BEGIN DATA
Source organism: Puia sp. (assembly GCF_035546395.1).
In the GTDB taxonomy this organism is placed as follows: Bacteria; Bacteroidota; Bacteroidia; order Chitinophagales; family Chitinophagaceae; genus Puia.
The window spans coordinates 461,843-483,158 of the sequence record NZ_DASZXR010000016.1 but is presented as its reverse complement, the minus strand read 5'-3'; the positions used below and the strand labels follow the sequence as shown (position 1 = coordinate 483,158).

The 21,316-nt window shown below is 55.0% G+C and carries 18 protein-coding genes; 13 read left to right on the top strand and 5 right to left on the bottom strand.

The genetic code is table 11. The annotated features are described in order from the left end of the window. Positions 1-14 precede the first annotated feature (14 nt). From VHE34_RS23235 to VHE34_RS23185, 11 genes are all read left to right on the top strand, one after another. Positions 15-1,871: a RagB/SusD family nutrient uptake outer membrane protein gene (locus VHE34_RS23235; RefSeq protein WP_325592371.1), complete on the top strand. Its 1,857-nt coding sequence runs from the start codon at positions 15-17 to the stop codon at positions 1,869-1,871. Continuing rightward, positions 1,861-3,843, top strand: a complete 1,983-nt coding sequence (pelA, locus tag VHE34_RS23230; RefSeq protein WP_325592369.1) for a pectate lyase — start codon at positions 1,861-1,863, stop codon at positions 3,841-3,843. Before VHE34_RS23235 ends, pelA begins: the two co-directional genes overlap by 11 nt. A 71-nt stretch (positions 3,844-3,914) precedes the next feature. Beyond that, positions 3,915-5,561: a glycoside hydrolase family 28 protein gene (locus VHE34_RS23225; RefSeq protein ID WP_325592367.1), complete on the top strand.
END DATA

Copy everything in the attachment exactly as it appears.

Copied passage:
Source organism: Puia sp. (assembly GCF_035546395.1).
In the GTDB taxonomy this organism is placed as follows: Bacteria; Bacteroidota; Bacteroidia; order Chitinophagales; family Chitinophagaceae; genus Puia.
The window spans coordinates 461,843-483,158 of the sequence record NZ_DASZXR010000016.1 but is presented as its reverse complement, the minus strand read 5'-3'; the positions used below and the strand labels follow the sequence as shown (position 1 = coordinate 483,158).

The 21,316-nt window shown below is 55.0% G+C and carries 18 protein-coding genes; 13 read left to right on the top strand and 5 right to left on the bottom strand.

The genetic code is table 11. The annotated features are described in order from the left end of the window. Positions 1-14 precede the first annotated feature (14 nt). From VHE34_RS23235 to VHE34_RS23185, 11 genes are all read left to right on the top strand, one after another. Positions 15-1,871: a RagB/SusD family nutrient uptake outer membrane protein gene (locus VHE34_RS23235; RefSeq protein WP_325592371.1), complete on the top strand. Its 1,857-nt coding sequence runs from the start codon at positions 15-17 to the stop codon at positions 1,869-1,871. Continuing rightward, positions 1,861-3,843, top strand: a complete 1,983-nt coding sequence (pelA, locus tag VHE34_RS23230; RefSeq protein WP_325592369.1) for a pectate lyase — start codon at positions 1,861-1,863, stop codon at positions 3,841-3,843. Before VHE34_RS23235 ends, pelA begins: the two co-directional genes overlap by 11 nt. A 71-nt stretch (positions 3,844-3,914) precedes the next feature. Beyond that, positions 3,915-5,561: a glycoside hydrolase family 28 protein gene (locus VHE34_RS23225; RefSeq protein ID WP_325592367.1), complete on the top strand.